Tiago Perretto
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Thinking about my next move.
So, if my only options are these, then I shall...

About Armorica:

1) What is it?
Armorica is a quick card game in which take cards (Romans and Gauls) in order to form, in a row, sets of different coloured cards. At the same time, is necessary to keep everyone fed (to survive the winter starvation) and gather other symbols to help either by allowing to take some Roman cards, or to give extra points at the end of the game, or give more options during play.

Overall, Armorica is simple to teach and even more easy to play, but offers a nice amount of decisions and possibilities with just a small deck of cards, colors and symbols. Yet, it fails to truly engage players and to create tension. Still, is good enough for occasional play.

2) How do you play?
Each player starts with a Gaul card with two wheat symbols. The Gaul deck is set by letter, starting with the Gauls A, then B, and so on. The Roman deck is set by number, starting with Romans I, then II, and so on. The Gauls form a row of 6 cards, and the Romans another. A round has three phases:

a) Take a Gaul card or pass;
b) Take a Roman card or pass;
c) Winter starvation.

A player can take one Gaul card, picking from the rightmost card up to the card equal to the number of wheat symbols she has. Therefore, at the beginning, a player can pick one Gaul from the first two in the row (as everyone starts with 2 wheat). The same is valid for the Romans, as options to pick from, but some Romans demand also that the player have a symbol (grape, olive or sheep) in order to be taken - if the player doesn't have the required symbol, she can't take that Roman card. Gauls and Romans are added to the player row of cards, at the end of it, and can't be moved afterwards. If a player passes (by not taking either a Gaul or Roman), the rightmost card of the proper row is discarded.

Once every player has taken (or passed) a Gaul and a Roman, all players count the number of amphorae symbols they have. If the number of amphorae is the same or more than the number of cards the player has, nothing happens. If the number is less, then the player must discard cards until she has the same number of cards as she can feed. Cards can be discarded from any point in the player's row (which can help in getting a set of different colored cards bigger), just adjusting the row to fill the gap.

The game ends when either the Roman or the Gaul deck is empty. The current round ends, then it happens the final scoring. Players will score their sets of different colors in their rows. Also, will gain 1 point for each coin symbol. Finally, player with the most grapes symbols will gain 4 points, and the same for the sheep and olive symbols.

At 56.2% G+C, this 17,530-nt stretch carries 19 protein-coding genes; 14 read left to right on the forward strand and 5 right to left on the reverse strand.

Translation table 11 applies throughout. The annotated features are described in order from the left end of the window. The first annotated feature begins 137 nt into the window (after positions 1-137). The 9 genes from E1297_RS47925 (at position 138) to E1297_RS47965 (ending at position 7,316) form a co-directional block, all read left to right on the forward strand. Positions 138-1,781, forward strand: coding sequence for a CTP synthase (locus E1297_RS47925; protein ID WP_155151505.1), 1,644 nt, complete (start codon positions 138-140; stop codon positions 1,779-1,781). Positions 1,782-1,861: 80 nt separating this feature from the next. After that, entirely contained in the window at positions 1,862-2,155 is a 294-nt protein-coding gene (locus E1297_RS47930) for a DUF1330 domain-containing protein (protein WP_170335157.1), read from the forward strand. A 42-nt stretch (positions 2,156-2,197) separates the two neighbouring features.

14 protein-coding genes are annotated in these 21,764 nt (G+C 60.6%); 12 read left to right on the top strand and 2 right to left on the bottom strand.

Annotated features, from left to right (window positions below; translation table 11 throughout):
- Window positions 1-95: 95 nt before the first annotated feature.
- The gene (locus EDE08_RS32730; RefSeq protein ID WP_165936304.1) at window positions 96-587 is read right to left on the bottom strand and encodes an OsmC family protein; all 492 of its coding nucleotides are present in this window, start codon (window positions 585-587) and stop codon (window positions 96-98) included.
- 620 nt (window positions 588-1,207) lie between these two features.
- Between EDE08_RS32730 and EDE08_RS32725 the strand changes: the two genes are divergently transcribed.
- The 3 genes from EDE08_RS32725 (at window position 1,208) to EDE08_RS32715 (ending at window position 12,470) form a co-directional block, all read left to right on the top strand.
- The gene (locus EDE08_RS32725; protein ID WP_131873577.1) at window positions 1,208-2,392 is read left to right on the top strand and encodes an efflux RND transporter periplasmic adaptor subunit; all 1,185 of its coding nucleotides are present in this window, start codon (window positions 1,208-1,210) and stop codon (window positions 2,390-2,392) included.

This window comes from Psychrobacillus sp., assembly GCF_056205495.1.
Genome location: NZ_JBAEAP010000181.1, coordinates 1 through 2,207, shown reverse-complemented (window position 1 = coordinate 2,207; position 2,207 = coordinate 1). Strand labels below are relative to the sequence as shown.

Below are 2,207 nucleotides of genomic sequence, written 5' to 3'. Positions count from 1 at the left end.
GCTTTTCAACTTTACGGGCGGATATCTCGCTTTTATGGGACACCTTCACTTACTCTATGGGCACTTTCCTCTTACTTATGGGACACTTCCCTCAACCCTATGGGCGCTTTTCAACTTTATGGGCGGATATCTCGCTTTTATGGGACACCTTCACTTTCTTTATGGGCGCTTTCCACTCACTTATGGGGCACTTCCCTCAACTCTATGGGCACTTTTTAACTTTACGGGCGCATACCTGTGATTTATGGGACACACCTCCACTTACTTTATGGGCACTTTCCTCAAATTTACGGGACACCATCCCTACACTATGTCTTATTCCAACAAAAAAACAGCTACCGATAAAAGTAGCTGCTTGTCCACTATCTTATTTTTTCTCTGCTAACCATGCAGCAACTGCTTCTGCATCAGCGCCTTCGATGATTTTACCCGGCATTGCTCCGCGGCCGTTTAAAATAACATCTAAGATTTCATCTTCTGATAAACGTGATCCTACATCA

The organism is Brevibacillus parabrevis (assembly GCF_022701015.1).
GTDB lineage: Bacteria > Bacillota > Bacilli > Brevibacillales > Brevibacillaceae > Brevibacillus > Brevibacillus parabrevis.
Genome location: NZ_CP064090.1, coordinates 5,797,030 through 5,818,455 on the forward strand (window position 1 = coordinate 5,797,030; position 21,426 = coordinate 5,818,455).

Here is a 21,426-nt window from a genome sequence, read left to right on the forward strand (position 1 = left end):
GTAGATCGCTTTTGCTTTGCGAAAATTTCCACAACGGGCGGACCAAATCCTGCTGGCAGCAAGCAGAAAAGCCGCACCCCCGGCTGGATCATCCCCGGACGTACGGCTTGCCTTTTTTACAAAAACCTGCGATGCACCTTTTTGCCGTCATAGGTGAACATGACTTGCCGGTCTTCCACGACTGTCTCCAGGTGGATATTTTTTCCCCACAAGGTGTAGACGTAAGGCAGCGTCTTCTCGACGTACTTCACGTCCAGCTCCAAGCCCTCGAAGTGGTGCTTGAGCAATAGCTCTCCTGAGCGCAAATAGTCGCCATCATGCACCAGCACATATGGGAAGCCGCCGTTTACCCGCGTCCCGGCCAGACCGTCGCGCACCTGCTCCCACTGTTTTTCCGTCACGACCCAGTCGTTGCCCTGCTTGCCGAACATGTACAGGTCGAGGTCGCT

The player with the most points will be the winner!

3) Which are the decisions made during play?
Which card to take, considering color and symbols it has. That is the main, and possibly, only decision a player will make. There is no way to manipulate the rows (of Gauls, Romans or your own). There can be a secondary decision, during the winter starvation: which card to discard - usually not a hard one to make. Yet, while only having one type of decision, the considerations about color and symbols are very important, as not only you want to build a bigger row of different colored cards, you also need to manage the amount of amphorae, wheat, grapes, sheeps, olives and coins. The sort of game that provides constant and relevant decisions, albeit not difficulty ones.

4) What are the good things in the game?
- Easy to teach and to play;
- Small and portable;
- Good amount of decisions in the short frame of time of playing it;
- Symbols are easy to tell apart, even across the table.

5) Which are the bad news?
- The art and graphic design are amateurish at best;
- Setting up the deck at the start (or separating everything at the end) by type and level, is a hassle;
- Not truly thematic - more an abstract game.

6) How do you feel while playing?
In a very light competition. The fight for majorities tend to be more fierce because is easy to control and doesn't depend on color.

In a 2 player game, control will be greater, but competition won't. With 3 or 4 players, some symbols will become better (like wheat - in order to take better cards sooner) and the battle for colors and symbols will be more intense, however, luck might play a bigger part and the game itself will be less fulfilling, specially in 4, since players will simply play less turns and there will be less to be done.

In the end, the game provides a neat environment in a small set of rules. Decisions matter, even if not exactly hard to be made; there are competition, but without bashing or take that; the artwork is pretty weak, yet the design of the symbols does its job; the theme doesn't truly surface or matters, however, it has some thematic reasoning for the mechanics. Armorica is a flawed game, one that might bore some people, as it lacks excitement, twists and direct conflict; but it does provide enough to entertain every now and then.


Image credit: a_traveler

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